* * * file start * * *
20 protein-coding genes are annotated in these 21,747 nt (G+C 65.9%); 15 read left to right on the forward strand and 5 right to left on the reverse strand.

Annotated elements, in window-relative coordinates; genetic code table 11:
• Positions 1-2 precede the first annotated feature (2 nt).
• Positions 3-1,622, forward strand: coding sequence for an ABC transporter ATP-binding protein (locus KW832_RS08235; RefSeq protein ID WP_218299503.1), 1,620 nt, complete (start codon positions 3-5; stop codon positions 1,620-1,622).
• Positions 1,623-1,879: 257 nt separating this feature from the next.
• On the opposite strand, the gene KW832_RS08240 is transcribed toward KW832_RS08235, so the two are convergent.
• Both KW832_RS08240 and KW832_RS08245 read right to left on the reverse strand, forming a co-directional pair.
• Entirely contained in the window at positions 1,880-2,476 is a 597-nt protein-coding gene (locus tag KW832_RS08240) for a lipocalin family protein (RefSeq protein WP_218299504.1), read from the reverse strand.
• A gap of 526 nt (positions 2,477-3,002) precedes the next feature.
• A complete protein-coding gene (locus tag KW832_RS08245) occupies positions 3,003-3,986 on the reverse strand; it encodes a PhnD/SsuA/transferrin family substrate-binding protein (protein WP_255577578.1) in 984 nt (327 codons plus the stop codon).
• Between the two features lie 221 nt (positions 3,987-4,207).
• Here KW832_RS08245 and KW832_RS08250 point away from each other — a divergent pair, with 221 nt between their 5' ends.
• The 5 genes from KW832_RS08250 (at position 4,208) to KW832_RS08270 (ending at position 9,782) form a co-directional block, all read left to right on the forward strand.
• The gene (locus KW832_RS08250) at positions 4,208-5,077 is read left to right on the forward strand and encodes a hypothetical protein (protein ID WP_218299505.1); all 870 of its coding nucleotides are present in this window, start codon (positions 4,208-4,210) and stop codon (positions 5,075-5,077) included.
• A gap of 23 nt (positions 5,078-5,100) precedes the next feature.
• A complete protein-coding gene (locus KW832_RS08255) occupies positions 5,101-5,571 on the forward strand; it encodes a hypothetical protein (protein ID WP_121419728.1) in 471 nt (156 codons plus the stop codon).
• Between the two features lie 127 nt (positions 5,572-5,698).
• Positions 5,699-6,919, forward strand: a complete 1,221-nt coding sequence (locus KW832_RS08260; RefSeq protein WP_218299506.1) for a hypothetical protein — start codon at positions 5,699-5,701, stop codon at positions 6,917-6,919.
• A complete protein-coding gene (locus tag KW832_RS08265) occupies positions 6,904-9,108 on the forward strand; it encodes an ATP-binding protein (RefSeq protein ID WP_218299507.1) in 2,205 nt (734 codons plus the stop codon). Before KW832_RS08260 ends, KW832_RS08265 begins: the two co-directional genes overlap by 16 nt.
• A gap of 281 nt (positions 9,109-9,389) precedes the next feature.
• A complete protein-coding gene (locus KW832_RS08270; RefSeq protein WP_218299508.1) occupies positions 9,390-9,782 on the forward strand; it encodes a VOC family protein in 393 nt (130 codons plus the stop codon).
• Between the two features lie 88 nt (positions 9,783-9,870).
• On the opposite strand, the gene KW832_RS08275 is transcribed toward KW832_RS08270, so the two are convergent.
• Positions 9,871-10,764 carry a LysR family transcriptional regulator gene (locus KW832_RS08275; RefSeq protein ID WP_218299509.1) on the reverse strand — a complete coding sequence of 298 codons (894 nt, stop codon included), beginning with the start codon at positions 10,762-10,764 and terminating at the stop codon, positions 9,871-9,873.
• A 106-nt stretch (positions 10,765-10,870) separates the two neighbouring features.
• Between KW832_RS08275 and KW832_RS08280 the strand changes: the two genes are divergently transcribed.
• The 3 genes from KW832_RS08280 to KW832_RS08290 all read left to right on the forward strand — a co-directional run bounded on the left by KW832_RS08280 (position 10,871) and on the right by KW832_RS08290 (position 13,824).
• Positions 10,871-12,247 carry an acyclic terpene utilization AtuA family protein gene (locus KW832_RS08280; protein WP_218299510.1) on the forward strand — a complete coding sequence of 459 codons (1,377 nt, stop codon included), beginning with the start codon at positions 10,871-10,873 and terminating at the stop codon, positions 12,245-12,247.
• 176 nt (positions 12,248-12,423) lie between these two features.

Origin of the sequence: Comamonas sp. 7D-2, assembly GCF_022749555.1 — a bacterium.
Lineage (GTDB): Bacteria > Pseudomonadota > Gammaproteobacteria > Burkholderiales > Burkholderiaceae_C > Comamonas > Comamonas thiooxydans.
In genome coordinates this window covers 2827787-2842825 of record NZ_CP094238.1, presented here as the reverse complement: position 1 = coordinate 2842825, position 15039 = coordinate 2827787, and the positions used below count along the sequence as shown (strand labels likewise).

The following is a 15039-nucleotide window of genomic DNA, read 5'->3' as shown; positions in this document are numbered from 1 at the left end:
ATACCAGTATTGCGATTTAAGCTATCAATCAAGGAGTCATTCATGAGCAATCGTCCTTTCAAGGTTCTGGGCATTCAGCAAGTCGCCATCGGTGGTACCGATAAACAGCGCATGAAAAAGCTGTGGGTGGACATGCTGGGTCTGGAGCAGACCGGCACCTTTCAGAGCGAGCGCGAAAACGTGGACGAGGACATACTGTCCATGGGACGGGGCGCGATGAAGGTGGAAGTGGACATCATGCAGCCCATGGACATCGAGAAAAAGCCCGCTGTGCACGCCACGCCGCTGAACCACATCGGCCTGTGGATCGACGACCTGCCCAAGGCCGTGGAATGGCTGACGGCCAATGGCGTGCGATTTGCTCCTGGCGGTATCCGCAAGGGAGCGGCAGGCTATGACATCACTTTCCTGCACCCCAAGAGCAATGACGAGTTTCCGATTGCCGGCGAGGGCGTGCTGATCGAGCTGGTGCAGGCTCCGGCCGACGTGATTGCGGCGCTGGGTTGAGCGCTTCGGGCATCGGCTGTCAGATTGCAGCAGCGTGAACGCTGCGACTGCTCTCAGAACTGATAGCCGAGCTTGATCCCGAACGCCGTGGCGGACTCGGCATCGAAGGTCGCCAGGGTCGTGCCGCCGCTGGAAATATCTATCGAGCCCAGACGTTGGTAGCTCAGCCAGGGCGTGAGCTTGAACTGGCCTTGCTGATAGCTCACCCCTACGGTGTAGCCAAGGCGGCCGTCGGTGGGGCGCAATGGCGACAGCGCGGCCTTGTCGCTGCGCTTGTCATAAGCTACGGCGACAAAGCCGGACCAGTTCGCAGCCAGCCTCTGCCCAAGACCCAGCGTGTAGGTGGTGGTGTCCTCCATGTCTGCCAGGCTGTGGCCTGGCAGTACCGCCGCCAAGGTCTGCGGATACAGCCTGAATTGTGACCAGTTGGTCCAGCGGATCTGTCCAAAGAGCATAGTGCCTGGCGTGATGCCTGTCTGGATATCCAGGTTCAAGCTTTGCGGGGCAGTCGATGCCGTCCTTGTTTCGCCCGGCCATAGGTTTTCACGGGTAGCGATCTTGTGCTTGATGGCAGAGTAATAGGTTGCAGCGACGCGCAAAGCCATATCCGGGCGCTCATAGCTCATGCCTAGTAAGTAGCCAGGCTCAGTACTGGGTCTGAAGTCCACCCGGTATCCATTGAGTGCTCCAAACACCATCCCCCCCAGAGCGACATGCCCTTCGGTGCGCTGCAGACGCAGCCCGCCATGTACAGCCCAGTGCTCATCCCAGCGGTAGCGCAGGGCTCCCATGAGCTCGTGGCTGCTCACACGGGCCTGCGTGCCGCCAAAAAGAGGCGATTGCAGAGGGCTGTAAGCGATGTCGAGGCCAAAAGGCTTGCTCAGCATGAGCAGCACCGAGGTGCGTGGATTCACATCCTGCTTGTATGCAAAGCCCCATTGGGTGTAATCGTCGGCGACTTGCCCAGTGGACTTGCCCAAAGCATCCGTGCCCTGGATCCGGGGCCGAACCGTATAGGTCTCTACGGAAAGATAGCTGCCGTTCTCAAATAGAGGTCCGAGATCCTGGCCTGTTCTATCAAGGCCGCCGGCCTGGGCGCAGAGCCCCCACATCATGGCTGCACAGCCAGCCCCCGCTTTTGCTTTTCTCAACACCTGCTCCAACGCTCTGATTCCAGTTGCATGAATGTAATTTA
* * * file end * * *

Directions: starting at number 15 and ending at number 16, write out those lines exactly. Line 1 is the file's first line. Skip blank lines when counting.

• A gap of 23 nt (positions 5,078-5,100) precedes the next feature.
• A complete protein-coding gene (locus KW832_RS08255) occupies positions 5,101-5,571 on the forward strand; it encodes a hypothetical protein (protein ID WP_121419728.1) in 471 nt (156 codons plus the stop codon).